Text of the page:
Following up on the conversation that we’ve been having, as I am preparing for the Easter Vigil sermon, I’ve been reading an essay on the timelessness and symbolism of the Seder meal by Prof Theodor Gaster.
I was particularly taken by this quote (given in the context of a discussion on the need to recognize the particularity of the Seder as belonging to the Jews rather than to the world):
“…religion consists not merely in theology or ethics or metaphysics, but in the fusion of all three in the synthesis of experience.”
It occurs to me that my thought that we have first an experience of the numinous which we then seek to understand by using the triad of traditional theological resources (scripture, reason and tradition) describes only half of the process. Certainly this flow of thought is perhaps the primary mechanism by which we come to new insights of God’s purposes in the world, but there is a second mechanism for those whose being is forged by close interaction with the triad. Once we have been formed in scripture, reason and tradition we then see subsequent experiences through those particular lenses.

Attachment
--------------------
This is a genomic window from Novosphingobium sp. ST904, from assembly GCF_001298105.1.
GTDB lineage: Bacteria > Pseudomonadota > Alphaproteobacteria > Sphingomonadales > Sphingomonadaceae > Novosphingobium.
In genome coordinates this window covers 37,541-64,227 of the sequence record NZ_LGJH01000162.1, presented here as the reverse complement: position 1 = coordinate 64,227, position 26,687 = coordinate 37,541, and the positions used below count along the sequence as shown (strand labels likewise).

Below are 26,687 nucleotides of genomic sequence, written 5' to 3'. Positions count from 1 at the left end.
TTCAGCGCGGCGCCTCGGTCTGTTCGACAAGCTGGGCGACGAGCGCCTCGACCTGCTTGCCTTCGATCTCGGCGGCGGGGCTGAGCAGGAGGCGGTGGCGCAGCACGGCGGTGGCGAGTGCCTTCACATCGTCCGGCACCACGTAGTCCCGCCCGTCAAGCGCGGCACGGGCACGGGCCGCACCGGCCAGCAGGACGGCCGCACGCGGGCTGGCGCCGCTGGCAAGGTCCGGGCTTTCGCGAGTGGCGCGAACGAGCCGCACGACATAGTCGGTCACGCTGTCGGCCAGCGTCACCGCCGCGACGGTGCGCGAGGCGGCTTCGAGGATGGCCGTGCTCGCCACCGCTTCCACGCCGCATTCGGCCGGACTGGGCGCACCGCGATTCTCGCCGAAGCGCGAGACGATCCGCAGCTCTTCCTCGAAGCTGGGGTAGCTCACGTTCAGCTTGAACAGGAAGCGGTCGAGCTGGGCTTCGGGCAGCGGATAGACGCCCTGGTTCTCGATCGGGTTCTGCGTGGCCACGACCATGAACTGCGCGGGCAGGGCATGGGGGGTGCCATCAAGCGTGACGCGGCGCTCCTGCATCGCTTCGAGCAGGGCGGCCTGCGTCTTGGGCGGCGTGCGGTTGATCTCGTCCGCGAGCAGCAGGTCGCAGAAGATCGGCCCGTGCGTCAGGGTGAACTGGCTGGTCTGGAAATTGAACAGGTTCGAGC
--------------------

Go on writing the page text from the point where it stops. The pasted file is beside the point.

Thinking of this reminds me of a phenomenon known as “negative feedback” (as distinguished from “positive feedback”). Negative feedback takes some of the output of the circuit (like an operational amplifier for instance) and routes it back through the input. The process has the ability to rectify a system so that perturbations quickly smooth out and the system’s equilibrium is restored.
Perhaps this is why the saints, who work so intentionally on living in the full presence of God, have such a deep sense of peace and calm surrounding them.